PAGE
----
Even borates are seldom "recommended", but are one of those topics that are generally discussed only after folks get a good grip on their pool and it's needs.
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    Re: Supplemental testing strips, high phosphates > 1000, and DE grid question.

    Quote Originally Posted by tim5055 View Post
    The whole purpose of TFP is to make pool care as simple as possible.
    A Trouble Free Pool (at least, to me) is a pool free of "trouble." Trouble is algae, bacteria, and aggressive water. Trouble is not the acts of learning about "all things pool", testing, and maintaining water chemistry.

    I simply don't understand all of the angst generated by suggesting that one test for phosphates and take appropriate action, if deemed necessary and important.

    That's just my 2 and I'll end with that.......

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    Re: Supplemental testing strips, high phosphates > 1000, and DE grid question.


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    Re: Supplemental testing strips, high phosphates > 1000, and DE grid question.

    Now that this thread has been moved because of a blatant hi-jack, I have several comments....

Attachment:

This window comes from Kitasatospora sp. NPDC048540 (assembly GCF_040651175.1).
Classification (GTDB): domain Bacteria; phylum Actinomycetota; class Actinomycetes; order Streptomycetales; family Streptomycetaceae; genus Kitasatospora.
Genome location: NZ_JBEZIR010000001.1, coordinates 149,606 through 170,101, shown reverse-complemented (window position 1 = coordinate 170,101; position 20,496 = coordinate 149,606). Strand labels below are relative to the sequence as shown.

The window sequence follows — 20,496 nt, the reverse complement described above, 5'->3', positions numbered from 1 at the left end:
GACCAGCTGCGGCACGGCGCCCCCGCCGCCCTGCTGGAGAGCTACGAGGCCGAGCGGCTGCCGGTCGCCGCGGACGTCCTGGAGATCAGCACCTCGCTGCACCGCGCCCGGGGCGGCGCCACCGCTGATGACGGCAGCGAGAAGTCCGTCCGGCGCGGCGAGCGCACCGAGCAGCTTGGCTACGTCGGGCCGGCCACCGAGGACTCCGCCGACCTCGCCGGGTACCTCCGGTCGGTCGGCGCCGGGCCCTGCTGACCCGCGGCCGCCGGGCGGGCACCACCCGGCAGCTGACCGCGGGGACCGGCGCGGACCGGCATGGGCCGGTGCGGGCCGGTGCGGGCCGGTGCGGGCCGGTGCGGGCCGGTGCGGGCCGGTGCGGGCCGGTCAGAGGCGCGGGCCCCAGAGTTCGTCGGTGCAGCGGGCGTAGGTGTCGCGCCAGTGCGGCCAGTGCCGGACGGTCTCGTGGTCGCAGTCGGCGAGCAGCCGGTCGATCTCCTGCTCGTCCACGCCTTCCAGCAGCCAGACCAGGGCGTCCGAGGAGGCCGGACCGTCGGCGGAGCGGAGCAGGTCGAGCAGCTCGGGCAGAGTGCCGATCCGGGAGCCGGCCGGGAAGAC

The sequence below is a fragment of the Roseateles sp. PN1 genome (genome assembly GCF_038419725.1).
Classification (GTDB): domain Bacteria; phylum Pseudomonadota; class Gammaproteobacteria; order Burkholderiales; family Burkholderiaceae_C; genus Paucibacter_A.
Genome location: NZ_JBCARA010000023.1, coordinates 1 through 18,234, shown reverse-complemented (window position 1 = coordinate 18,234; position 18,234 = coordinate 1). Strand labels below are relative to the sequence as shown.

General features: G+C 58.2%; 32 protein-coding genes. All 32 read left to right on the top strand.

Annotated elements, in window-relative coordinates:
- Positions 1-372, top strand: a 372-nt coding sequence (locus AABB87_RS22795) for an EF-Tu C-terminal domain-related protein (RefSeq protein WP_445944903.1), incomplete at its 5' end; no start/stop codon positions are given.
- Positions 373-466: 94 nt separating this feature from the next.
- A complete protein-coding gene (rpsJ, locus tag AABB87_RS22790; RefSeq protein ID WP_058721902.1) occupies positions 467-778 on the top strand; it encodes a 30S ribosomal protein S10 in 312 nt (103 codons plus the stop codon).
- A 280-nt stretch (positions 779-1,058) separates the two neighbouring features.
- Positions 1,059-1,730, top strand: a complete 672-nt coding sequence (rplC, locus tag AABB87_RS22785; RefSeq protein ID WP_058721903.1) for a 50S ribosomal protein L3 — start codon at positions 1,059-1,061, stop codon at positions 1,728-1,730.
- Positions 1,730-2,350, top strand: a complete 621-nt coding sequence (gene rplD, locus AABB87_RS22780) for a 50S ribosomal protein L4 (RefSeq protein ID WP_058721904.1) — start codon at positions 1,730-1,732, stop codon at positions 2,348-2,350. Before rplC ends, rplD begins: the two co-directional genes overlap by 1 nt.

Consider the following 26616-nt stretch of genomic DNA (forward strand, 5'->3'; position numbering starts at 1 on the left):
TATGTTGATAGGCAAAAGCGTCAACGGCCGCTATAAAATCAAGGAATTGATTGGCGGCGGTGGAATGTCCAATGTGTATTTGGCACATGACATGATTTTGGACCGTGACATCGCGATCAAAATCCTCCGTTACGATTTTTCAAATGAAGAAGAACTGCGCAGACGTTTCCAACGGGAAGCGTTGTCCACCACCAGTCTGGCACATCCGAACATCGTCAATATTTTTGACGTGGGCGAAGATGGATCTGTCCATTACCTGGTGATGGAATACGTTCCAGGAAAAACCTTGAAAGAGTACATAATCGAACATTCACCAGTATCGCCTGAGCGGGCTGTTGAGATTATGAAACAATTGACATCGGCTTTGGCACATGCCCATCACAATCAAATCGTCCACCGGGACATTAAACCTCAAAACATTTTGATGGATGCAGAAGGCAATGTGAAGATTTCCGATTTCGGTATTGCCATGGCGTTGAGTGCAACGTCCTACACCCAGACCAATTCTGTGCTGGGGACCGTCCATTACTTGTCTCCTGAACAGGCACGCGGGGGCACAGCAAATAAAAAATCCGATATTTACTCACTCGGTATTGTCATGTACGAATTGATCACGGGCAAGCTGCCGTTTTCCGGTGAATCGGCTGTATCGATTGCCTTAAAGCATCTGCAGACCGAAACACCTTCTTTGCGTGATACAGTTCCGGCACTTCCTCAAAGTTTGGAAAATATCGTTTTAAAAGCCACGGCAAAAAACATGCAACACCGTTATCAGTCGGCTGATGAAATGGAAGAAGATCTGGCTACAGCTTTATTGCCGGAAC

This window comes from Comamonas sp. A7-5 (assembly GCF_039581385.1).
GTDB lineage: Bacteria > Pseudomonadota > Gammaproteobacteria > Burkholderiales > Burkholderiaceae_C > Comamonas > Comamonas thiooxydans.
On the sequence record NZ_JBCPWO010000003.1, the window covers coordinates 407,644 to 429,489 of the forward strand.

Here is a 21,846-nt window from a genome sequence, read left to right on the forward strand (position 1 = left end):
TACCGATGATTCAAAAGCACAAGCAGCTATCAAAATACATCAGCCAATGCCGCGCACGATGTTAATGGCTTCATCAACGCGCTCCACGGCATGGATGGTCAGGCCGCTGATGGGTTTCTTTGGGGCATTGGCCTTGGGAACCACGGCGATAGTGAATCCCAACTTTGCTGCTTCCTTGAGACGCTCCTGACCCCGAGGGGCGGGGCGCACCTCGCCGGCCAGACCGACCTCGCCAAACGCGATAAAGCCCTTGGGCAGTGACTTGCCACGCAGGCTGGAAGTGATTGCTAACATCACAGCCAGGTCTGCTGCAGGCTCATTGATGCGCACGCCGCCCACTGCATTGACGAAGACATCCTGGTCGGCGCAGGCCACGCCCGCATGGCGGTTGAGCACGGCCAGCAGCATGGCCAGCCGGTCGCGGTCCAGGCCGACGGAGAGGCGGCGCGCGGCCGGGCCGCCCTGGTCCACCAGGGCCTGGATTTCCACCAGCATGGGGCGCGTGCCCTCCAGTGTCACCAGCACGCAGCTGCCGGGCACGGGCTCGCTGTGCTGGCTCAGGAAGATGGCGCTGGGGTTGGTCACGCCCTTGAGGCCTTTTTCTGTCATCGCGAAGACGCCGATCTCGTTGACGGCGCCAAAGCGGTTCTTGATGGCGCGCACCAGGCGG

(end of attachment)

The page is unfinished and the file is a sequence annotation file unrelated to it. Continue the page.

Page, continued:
1.
    The question is raised, "How much above 1000ppb?"
    Personally, I'd want to test to find out how much phosphate is there. If you have used scale or stain products, I'd be particularly concerned. However, without good numbers, you don't know what to do....

    Again, you are going to have to make a decision on how much phosphate is OK.... in YOUR pool. I'd definitely be looking into, but some people don't care and don't test. If you never dip below the minimum level of FC, you are probably fine.
    Honestly, I am not able to interpret this so how do we expect a newbie to understand? So, what if he tests and it's 1,406 or 3 or 10,000? What should he do? How can he decide on how much is OK?

    It is not clear to me what stain/scale products have to do with phosphates.....how do we expect this newbie to know?

    2.
    Why are Borates so acceptable that they are part of PoolMath and Pool School, yet Phosphates and Ammonia are the spawn of the devil?